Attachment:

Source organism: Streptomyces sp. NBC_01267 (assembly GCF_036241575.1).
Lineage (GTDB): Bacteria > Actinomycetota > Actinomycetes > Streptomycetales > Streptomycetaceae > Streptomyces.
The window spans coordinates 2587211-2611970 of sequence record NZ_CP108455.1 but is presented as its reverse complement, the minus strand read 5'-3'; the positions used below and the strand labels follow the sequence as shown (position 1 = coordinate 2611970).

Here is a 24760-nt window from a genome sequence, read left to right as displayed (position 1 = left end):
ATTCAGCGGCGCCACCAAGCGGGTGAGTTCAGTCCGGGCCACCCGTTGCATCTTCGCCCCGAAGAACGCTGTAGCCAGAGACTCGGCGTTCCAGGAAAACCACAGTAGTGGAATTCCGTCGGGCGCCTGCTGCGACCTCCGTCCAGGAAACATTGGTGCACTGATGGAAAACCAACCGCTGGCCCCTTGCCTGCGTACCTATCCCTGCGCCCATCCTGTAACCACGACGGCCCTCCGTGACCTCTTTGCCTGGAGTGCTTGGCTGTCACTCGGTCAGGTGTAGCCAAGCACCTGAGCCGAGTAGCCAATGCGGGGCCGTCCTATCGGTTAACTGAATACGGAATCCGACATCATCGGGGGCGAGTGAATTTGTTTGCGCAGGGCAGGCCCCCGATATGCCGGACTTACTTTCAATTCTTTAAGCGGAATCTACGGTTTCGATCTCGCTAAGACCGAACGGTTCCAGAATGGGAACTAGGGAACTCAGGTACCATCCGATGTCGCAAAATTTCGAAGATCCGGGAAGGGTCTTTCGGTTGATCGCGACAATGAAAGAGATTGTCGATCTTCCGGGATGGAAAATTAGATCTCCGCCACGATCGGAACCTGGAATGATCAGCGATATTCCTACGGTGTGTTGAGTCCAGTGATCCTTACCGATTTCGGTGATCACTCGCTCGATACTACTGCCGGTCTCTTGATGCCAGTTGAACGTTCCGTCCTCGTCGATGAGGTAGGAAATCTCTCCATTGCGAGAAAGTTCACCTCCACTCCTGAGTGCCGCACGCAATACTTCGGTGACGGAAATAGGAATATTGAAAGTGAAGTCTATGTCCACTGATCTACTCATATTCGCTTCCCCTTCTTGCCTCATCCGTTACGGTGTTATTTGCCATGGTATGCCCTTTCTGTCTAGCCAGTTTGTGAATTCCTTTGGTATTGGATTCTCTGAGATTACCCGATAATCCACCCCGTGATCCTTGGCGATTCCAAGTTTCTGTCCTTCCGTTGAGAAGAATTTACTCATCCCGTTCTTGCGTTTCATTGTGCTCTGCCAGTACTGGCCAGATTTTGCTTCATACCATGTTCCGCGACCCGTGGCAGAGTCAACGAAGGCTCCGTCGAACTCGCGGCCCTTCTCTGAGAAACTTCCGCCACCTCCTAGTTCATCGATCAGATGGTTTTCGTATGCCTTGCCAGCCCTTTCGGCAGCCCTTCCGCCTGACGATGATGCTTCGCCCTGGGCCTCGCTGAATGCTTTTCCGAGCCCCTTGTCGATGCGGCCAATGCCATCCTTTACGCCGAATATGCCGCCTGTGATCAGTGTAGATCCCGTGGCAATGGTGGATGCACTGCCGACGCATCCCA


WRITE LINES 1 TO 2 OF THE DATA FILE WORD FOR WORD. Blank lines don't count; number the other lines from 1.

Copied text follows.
Source organism: Streptomyces sp. NBC_01267 (assembly GCF_036241575.1).
Lineage (GTDB): Bacteria > Actinomycetota > Actinomycetes > Streptomycetales > Streptomycetaceae > Streptomyces.